- What has been the impact on savings of Federal Reserve monetary policy and the manipulation of the precious metals and financial markets? [See: "Positioning Your Assets" and "Positioning Your Assets: Is Your Community Waving Goodbye to $3.3 Billion?."]
- Are public or private financial institutions engaging in usury, fraudulent inducement or other practices that are grounds which would allow recovery of illegal profits or abrogation of fraudulently created liabilities?
On one hand, these are not politic questions for a busy municipal official or a local citizen to ask. However, we need to find a process in which they can be asked, lest we wake up and find participatory budgeting is really a tool to wage the most offensive type of economic warfare to date.
Let’s step back and look at some of the financial ecosystems around the Chicago project.
The board of the Watson Institute at Brown University, sponsor of the participatory budgeting project, is chaired by John Birkelund my former partner from Dillon Read, a Wall Street investment bank, now part of UBS. John is a former Brown University trustee, is originally from Chicago and has played a leadership role in privatization efforts in Poland. [See: "A Rothschild Man."]
I published a story in 2006 about Dillon Read’s highly profitable creation of a private prison company, Cornell Corrections, “Dillon Read & the Aristocracy of Stock Profits.” I describe a predominant model for raising capital in America in which Wall Street and Washington insiders makes money on failure - on money laundering and government contracts while young people and communities are left to struggle with the consequences. (See also, “The Myth of the Rule of Law” and “The Story of Edgewood Technology Services.”)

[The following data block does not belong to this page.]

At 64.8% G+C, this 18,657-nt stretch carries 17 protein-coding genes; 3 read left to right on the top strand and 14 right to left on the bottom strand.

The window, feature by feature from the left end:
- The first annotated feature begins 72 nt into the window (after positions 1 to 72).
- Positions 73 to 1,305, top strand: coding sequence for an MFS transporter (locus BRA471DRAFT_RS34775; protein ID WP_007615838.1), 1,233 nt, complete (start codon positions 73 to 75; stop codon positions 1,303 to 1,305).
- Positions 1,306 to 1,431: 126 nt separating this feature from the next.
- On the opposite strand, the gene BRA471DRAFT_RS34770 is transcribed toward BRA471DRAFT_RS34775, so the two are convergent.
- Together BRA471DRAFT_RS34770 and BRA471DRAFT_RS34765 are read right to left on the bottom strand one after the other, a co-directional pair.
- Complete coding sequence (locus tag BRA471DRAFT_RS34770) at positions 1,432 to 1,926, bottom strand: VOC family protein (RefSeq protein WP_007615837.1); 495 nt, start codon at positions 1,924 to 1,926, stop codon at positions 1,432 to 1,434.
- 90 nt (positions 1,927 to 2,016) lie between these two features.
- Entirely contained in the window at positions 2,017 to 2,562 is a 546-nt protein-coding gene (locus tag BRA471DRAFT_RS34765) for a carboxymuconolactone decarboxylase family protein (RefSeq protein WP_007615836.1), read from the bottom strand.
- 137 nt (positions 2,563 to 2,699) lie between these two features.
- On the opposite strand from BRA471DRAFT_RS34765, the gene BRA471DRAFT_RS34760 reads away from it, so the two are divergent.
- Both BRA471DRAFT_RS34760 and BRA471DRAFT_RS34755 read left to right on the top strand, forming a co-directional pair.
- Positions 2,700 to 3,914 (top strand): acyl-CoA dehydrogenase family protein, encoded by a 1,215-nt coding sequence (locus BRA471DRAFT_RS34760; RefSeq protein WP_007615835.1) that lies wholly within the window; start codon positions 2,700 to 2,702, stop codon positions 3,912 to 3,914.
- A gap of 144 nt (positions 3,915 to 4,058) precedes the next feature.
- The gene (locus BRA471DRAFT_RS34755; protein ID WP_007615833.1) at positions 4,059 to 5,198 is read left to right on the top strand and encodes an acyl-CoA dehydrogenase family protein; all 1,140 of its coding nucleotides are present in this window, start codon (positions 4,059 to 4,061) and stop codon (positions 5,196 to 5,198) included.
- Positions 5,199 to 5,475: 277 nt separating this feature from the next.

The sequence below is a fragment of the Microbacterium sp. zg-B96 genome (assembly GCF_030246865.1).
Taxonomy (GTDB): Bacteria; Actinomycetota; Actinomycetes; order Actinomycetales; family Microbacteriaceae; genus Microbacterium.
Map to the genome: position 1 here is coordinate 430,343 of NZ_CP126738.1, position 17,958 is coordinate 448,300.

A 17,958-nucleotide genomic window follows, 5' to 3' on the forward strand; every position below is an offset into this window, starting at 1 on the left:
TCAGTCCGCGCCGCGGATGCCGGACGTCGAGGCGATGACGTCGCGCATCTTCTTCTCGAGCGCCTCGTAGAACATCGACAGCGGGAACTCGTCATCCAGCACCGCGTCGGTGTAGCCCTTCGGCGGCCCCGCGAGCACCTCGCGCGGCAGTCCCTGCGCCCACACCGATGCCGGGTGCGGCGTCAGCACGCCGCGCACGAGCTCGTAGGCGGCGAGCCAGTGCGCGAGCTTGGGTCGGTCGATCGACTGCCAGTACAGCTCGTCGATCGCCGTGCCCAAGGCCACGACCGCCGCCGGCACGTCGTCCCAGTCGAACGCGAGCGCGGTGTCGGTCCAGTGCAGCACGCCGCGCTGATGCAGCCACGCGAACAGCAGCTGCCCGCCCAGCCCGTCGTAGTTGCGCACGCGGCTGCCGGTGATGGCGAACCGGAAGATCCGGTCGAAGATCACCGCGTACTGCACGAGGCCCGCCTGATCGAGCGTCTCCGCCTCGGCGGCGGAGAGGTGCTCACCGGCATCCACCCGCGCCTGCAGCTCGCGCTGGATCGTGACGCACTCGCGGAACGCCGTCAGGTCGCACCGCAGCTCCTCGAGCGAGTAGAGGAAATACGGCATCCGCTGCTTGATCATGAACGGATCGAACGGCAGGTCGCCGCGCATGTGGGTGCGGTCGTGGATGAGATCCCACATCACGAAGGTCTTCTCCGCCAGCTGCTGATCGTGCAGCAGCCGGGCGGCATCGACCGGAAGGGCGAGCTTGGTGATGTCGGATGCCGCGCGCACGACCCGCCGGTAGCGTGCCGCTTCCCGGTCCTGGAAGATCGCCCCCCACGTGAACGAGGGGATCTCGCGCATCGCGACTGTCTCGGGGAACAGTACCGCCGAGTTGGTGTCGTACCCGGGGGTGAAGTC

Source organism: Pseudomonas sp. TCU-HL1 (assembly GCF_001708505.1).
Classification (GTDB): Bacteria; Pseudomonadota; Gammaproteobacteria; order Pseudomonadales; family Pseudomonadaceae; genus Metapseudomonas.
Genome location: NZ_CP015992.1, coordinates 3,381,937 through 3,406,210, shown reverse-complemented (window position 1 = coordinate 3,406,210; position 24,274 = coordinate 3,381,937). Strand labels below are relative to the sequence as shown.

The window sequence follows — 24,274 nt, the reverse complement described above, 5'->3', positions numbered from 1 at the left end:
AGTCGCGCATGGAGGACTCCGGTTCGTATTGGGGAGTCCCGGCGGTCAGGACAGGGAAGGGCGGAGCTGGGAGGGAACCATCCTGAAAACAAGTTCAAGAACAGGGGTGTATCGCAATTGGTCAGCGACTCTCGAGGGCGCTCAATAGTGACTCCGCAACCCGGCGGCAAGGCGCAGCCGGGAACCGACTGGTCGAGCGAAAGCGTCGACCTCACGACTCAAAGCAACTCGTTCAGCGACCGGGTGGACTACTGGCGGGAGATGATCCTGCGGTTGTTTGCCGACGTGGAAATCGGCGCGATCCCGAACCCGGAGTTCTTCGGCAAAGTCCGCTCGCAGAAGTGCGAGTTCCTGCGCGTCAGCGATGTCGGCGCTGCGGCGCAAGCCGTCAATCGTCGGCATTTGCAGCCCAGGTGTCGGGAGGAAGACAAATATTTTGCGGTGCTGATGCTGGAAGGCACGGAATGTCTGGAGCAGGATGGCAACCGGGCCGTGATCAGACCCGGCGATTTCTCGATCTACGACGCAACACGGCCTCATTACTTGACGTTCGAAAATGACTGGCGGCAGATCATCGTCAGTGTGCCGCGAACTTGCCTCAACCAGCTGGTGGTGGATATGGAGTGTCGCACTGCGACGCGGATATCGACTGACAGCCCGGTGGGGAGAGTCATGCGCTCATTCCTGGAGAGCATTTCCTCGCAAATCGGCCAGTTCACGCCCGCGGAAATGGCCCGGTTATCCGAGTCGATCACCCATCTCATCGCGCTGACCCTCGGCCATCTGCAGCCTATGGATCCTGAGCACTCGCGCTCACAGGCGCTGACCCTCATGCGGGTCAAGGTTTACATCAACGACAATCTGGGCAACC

The Brown University endowment profited on the Dillon private prison investment while also bestowing an honorary degree on Lou Gerstner. Gerstner ran RJR Nabisco, once an important Dillon Read’s client, at a time that the European Union alleged they were engaged in significant money laundering with various international mafias and drug cartels.
Also on the Watson board, is someone with ties to Citigroup. Citigroup’s role in virtually all the financial scandals of the last decade has been described throughout the media, so there is no need to cover it here.
There are numerous other investments interests represented on the Watson board and the Brown Corporation board, including several former Goldman Sachs partners. Goldman Sachs traditionally had a major presence in Chicago, having been the lead banker to Sears for many years. Hank Paulson, the Secretary of Treasury who arranged the initial bailout package, rose to the Chairman’s position at Goldman through the Chicago office. Like most investors, the Brown endowment is under pressure.
How the private interests of the board members relate to the Corporation’s endowments and investments is worth considering. If the 49th Ward enjoyed the same bailout policies that applied to Goldman Sachs, we would not be having this conversation.